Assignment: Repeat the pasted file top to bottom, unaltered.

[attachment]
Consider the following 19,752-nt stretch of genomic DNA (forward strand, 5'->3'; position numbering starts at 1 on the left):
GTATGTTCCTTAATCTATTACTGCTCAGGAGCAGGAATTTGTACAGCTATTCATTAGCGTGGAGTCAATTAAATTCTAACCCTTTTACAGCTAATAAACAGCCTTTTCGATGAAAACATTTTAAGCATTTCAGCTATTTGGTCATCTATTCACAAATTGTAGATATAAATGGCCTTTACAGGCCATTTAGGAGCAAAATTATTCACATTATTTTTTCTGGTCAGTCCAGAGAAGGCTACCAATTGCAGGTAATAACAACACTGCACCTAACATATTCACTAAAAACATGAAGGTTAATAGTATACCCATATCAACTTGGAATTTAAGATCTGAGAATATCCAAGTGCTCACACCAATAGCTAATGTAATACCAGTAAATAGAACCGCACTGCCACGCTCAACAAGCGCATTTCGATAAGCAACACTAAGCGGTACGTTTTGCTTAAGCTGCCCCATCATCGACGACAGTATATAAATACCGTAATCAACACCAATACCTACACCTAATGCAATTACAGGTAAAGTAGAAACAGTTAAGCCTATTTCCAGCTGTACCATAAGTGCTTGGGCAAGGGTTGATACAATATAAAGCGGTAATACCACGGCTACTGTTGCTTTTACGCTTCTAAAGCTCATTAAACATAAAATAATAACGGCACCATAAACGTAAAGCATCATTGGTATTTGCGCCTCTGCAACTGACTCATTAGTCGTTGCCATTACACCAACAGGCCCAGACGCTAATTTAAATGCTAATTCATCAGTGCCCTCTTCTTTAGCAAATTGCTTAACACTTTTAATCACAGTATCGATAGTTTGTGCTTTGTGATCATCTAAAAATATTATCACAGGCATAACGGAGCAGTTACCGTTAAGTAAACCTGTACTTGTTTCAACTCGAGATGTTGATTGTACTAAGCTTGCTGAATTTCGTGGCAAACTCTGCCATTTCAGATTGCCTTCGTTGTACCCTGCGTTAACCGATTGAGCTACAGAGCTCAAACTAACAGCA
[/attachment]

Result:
Consider the following 19,752-nt stretch of genomic DNA (forward strand, 5'->3'; position numbering starts at 1 on the left):
GTATGTTCCTTAATCTATTACTGCTCAGGAGCAGGAATTTGTACAGCTATTCATTAGCGTGGAGTCAATTAAATTCTAACCCTTTTACAGCTAATAAACAGCCTTTTCGATGAAAACATTTTAAGCATTTCAGCTATTTGGTCATCTATTCACAAATTGTAGATATAAATGGCCTTTACAGGCCATTTAGGAGCAAAATTATTCACATTATTTTTTCTGGTCAGTCCAGAGAAGGCTACCAATTGCAGGTAATAACAACACTGCACCTAACATATTCACTAAAAACATGAAGGTTAATAGTATACCCATATCAACTTGGAATTTAAGATCTGAGAATATCCAAGTGCTCACACCAATAGCTAATGTAATACCAGTAAATAGAACCGCACTGCCACGCTCAACAAGCGCATTTCGATAAGCAACACTAAGCGGTACGTTTTGCTTAAGCTGCCCCATCATCGACGACAGTATATAAATACCGTAATCAACACCAATACCTACACCTAATGCAATTACAGGTAAAGTAGAAACAGTTAAGCCTATTTCCAGCTGTACCATAAGTGCTTGGGCAAGGGTTGATACAATATAAAGCGGTAATACCACGGCTACTGTTGCTTTTACGCTTCTAAAGCTCATTAAACATAAAATAATAACGGCACCATAAACGTAAAGCATCATTGGTATTTGCGCCTCTGCAACTGACTCATTAGTCGTTGCCATTACACCAACAGGCCCAGACGCTAATTTAAATGCTAATTCATCAGTGCCCTCTTCTTTAGCAAATTGCTTAACACTTTTAATCACAGTATCGATAGTTTGTGCTTTGTGATCATCTAAAAATATTATCACAGGCATAACGGAGCAGTTACCGTTAAGTAAACCTGTACTTGTTTCAACTCGAGATGTTGATTGTACTAAGCTTGCTGAATTTCGTGGCAAACTCTGCCATTTCAGATTGCCTTCGTTGTACCCTGCGTTAACCGATTGAGCTACAGAGCTCAAACTAACAGCA